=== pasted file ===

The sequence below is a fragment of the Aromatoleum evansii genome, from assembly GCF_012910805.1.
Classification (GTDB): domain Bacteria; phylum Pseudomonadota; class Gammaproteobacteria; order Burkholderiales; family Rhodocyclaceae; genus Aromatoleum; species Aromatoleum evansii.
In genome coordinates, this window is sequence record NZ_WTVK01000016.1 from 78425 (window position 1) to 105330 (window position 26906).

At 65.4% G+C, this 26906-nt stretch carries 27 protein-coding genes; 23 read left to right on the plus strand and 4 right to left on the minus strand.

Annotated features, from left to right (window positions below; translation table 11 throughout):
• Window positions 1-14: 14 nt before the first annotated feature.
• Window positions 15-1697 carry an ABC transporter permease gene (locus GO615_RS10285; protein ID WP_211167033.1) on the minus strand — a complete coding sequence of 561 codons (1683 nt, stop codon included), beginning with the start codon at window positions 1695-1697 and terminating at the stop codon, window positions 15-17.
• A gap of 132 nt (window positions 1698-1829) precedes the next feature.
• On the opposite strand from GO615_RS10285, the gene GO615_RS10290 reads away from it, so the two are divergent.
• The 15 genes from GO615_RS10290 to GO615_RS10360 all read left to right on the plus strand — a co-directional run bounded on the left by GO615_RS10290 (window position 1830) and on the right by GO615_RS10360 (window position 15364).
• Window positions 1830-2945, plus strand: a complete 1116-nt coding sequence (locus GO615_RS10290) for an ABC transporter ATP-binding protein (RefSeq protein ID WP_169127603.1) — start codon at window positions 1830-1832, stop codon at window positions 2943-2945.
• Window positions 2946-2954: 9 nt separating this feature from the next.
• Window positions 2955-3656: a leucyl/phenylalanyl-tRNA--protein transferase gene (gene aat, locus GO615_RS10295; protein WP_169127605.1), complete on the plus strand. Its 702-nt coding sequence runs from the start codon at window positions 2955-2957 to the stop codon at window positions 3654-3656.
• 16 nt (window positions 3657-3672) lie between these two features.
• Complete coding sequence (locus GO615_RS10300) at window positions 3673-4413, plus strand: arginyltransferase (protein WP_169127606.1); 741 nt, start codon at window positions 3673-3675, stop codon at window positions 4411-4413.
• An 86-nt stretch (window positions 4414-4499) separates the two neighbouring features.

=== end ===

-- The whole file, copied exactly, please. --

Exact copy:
The sequence below is a fragment of the Aromatoleum evansii genome, from assembly GCF_012910805.1.
Classification (GTDB): domain Bacteria; phylum Pseudomonadota; class Gammaproteobacteria; order Burkholderiales; family Rhodocyclaceae; genus Aromatoleum; species Aromatoleum evansii.
In genome coordinates, this window is sequence record NZ_WTVK01000016.1 from 78425 (window position 1) to 105330 (window position 26906).

At 65.4% G+C, this 26906-nt stretch carries 27 protein-coding genes; 23 read left to right on the plus strand and 4 right to left on the minus strand.

Annotated features, from left to right (window positions below; translation table 11 throughout):
• Window positions 1-14: 14 nt before the first annotated feature.
• Window positions 15-1697 carry an ABC transporter permease gene (locus GO615_RS10285; protein ID WP_211167033.1) on the minus strand — a complete coding sequence of 561 codons (1683 nt, stop codon included), beginning with the start codon at window positions 1695-1697 and terminating at the stop codon, window positions 15-17.
• A gap of 132 nt (window positions 1698-1829) precedes the next feature.
• On the opposite strand from GO615_RS10285, the gene GO615_RS10290 reads away from it, so the two are divergent.
• The 15 genes from GO615_RS10290 to GO615_RS10360 all read left to right on the plus strand — a co-directional run bounded on the left by GO615_RS10290 (window position 1830) and on the right by GO615_RS10360 (window position 15364).
• Window positions 1830-2945, plus strand: a complete 1116-nt coding sequence (locus GO615_RS10290) for an ABC transporter ATP-binding protein (RefSeq protein ID WP_169127603.1) — start codon at window positions 1830-1832, stop codon at window positions 2943-2945.
• Window positions 2946-2954: 9 nt separating this feature from the next.
• Window positions 2955-3656: a leucyl/phenylalanyl-tRNA--protein transferase gene (gene aat, locus GO615_RS10295; protein WP_169127605.1), complete on the plus strand. Its 702-nt coding sequence runs from the start codon at window positions 2955-2957 to the stop codon at window positions 3654-3656.
• 16 nt (window positions 3657-3672) lie between these two features.
• Complete coding sequence (locus GO615_RS10300) at window positions 3673-4413, plus strand: arginyltransferase (protein WP_169127606.1); 741 nt, start codon at window positions 3673-3675, stop codon at window positions 4411-4413.
• An 86-nt stretch (window positions 4414-4499) separates the two neighbouring features.